6. A method for converting a public switched telephone network call to a data network call, the method comprising:
placing a public switched telephone network call from an origination phone to a destination phone such that the call includes a call identifier identifying the origination phone as capable of connecting over a data network;
detecting a rejected call from the destination phone at the origination phone prior to alerting a user at the destination phone by detecting a rejection signal generated by the destination phone;
automatically placing a call to a network service provider from the origination phone in response to the rejection signal;
determining a network address for the destination phone; and
completing a network call with the destination phone.
7. The method of claim 6 wherein the origination phone is a personal computer.
8. The method of claim 6 wherein the origination phone is a customized telephone.
9. The method of claim 6 wherein the call to the network service provider is made via PSTN.
10. The method of claim 6 wherein the call to the network service provider is made via a local area network.
11. A network phone, comprising:
a phone connector operable to connect to a public switched telephone network;
a transmitter operable to transmit signals corresponding to a phone number for a call destination and a call identifier identifying the other station as capable of connecting over a data network;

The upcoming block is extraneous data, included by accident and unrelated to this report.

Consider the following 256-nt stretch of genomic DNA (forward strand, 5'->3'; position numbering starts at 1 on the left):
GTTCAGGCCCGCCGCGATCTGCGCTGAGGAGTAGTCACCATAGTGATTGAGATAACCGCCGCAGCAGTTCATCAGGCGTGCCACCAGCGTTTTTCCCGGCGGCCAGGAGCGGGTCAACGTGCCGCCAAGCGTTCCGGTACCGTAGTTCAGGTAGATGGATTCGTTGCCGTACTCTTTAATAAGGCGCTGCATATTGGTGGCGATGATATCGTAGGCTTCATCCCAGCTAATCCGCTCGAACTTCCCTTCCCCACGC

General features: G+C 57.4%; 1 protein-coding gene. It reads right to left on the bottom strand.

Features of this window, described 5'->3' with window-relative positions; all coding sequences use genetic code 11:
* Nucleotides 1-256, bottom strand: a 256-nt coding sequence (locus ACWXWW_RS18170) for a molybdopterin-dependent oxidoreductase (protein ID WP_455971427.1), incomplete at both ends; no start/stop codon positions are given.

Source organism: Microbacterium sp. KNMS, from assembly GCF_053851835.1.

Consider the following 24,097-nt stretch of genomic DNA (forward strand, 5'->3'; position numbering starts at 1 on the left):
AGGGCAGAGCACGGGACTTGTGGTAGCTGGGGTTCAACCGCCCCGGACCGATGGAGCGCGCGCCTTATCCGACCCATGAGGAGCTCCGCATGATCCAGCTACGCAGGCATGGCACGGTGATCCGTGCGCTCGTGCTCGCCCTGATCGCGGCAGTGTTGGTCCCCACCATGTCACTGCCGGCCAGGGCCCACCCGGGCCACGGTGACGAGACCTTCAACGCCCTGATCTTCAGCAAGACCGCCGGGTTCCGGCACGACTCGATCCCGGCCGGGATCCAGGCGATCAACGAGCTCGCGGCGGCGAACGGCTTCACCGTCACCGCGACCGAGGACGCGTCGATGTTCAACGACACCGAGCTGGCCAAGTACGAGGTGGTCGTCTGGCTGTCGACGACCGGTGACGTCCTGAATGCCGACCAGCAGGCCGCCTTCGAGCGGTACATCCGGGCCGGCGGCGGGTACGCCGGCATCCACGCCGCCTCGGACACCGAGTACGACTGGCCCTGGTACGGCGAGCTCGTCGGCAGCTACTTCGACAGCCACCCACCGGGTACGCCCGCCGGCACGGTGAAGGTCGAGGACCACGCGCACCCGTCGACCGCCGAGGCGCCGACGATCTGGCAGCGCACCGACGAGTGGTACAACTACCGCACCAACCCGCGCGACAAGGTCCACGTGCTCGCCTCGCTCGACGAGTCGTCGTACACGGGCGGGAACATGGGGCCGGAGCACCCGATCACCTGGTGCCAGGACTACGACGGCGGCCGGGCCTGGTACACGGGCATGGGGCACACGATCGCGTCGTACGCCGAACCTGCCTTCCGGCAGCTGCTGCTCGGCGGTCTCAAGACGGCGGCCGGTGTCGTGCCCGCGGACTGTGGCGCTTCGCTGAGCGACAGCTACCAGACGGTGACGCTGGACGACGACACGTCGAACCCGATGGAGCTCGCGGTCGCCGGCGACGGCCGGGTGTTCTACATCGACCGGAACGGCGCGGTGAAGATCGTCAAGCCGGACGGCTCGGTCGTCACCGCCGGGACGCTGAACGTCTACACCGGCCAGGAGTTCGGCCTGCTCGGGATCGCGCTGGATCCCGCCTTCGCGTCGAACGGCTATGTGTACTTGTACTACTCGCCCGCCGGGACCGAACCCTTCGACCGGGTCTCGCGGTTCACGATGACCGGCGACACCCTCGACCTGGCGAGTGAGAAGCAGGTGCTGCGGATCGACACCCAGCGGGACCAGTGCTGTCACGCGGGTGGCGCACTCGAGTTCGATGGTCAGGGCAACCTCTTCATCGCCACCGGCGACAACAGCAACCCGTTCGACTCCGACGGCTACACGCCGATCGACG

a detector operable to receive an incoming call from another station and detect supplementary signals associated with that call including the call identifier identifying the other station as capable of connecting over a data network;
a processor operable to:
generate and transmit a rejection signal to the other station prior to alerting a user;
place a public switched telephone network call to a service provider in response to the supplementary signals;
detect a network address for the other station; and
complete a network call between the network phone and the other station.
12. The network phone of claim 11, wherein the network phone is a personal computer.
13. The network phone of claim 11, wherein the network phone is a customized telephone.
14. A computer-readable medium containing software code that, when executed, causes a destination phone to:
receiving a public switched telephone network call from an origination phone;
identifying a caller identifier for the public switched telephone network call at the destination phone as a call capable of being completed over a data network;
rejecting the public switched transmission call prior to call completion, by generation and transmission of a rejection signal to the origination phone prior to alerting a user;
placing a call to a network service provider after transmission of the rejection signal;